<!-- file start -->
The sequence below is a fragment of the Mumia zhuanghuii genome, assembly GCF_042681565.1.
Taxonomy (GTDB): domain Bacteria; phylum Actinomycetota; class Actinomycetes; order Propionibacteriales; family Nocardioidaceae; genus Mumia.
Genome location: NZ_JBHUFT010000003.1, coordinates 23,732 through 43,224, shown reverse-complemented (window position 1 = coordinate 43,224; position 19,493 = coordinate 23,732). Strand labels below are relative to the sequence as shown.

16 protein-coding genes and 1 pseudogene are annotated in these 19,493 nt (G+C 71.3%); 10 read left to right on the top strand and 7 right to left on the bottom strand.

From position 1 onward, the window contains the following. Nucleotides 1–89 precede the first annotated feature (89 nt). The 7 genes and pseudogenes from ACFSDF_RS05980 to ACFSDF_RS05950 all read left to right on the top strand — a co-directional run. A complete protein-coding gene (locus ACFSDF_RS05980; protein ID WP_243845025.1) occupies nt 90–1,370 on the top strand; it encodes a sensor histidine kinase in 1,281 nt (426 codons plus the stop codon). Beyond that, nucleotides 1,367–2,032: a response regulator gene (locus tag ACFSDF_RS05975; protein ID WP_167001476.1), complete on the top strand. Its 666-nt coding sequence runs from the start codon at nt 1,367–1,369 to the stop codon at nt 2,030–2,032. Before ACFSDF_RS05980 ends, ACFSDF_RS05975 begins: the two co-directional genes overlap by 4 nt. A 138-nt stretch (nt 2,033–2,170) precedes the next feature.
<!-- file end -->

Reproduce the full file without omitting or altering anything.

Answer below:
The sequence below is a fragment of the Mumia zhuanghuii genome, assembly GCF_042681565.1.
Taxonomy (GTDB): domain Bacteria; phylum Actinomycetota; class Actinomycetes; order Propionibacteriales; family Nocardioidaceae; genus Mumia.
Genome location: NZ_JBHUFT010000003.1, coordinates 23,732 through 43,224, shown reverse-complemented (window position 1 = coordinate 43,224; position 19,493 = coordinate 23,732). Strand labels below are relative to the sequence as shown.

16 protein-coding genes and 1 pseudogene are annotated in these 19,493 nt (G+C 71.3%); 10 read left to right on the top strand and 7 right to left on the bottom strand.

From position 1 onward, the window contains the following. Nucleotides 1–89 precede the first annotated feature (89 nt). The 7 genes and pseudogenes from ACFSDF_RS05980 to ACFSDF_RS05950 all read left to right on the top strand — a co-directional run. A complete protein-coding gene (locus ACFSDF_RS05980; protein ID WP_243845025.1) occupies nt 90–1,370 on the top strand; it encodes a sensor histidine kinase in 1,281 nt (426 codons plus the stop codon). Beyond that, nucleotides 1,367–2,032: a response regulator gene (locus tag ACFSDF_RS05975; protein ID WP_167001476.1), complete on the top strand. Its 666-nt coding sequence runs from the start codon at nt 1,367–1,369 to the stop codon at nt 2,030–2,032. Before ACFSDF_RS05980 ends, ACFSDF_RS05975 begins: the two co-directional genes overlap by 4 nt. A 138-nt stretch (nt 2,033–2,170) precedes the next feature.